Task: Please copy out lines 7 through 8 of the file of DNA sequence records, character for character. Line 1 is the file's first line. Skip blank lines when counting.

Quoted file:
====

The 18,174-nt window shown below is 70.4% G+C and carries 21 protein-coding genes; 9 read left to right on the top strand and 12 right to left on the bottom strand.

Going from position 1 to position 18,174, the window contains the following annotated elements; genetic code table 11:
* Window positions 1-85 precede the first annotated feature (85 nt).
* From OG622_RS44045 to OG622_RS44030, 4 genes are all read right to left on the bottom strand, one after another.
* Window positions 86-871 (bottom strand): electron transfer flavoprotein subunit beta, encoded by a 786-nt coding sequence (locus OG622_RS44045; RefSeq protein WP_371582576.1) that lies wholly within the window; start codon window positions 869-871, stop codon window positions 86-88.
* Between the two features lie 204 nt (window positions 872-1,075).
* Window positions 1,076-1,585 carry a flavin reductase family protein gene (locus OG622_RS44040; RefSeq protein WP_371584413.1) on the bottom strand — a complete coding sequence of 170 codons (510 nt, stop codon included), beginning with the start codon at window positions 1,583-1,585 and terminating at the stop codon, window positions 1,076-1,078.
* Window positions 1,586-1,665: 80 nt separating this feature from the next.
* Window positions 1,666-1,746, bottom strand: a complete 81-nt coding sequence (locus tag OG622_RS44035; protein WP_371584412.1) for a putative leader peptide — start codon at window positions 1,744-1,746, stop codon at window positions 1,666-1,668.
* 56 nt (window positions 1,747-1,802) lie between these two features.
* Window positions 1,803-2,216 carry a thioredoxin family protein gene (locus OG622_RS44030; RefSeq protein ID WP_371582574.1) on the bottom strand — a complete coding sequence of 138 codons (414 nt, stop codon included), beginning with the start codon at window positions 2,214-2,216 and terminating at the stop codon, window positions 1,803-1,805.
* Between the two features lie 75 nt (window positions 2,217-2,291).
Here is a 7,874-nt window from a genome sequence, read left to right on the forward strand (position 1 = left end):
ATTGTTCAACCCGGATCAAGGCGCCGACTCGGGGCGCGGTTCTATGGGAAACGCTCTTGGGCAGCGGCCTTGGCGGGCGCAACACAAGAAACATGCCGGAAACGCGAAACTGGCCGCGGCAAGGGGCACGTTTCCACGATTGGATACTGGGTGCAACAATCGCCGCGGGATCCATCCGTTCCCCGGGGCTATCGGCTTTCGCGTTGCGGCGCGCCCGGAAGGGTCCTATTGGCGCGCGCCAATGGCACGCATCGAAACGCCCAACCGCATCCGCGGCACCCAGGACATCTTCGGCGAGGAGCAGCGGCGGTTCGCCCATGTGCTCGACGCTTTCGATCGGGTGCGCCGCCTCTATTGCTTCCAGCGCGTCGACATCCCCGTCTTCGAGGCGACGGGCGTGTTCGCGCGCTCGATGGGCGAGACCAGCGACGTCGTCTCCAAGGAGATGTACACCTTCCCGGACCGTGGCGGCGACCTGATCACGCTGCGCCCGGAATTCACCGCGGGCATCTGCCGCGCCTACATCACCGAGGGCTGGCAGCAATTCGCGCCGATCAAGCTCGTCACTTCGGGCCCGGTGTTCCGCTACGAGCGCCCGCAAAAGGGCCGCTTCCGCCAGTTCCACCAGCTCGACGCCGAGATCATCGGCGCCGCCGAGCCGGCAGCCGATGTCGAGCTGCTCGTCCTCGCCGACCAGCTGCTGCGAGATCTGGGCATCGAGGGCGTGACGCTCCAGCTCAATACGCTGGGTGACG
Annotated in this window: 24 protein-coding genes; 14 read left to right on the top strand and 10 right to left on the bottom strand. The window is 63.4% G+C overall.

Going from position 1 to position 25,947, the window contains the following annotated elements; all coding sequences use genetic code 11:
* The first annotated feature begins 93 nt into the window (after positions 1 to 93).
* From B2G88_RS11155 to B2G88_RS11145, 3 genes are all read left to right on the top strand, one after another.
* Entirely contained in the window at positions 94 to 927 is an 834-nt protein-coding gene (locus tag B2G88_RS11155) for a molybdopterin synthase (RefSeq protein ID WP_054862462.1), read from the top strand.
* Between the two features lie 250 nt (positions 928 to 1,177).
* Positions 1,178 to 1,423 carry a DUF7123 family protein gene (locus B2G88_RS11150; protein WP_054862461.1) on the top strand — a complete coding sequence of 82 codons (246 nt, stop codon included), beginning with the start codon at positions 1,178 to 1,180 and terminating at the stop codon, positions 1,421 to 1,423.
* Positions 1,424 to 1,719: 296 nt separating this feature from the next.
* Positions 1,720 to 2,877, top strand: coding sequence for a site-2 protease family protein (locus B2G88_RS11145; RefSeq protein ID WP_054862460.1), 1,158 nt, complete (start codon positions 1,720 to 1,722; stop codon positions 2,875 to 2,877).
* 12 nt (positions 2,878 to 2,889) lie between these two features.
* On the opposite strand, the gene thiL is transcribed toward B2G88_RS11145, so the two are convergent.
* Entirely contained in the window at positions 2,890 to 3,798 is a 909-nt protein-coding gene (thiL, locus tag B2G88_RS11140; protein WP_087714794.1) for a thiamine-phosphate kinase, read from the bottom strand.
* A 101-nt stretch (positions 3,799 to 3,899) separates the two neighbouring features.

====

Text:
* Window positions 1,076-1,585 carry a flavin reductase family protein gene (locus OG622_RS44040; RefSeq protein WP_371584413.1) on the bottom strand — a complete coding sequence of 170 codons (510 nt, stop codon included), beginning with the start codon at window positions 1,583-1,585 and terminating at the stop codon, window positions 1,076-1,078.
* Window positions 1,586-1,665: 80 nt separating this feature from the next.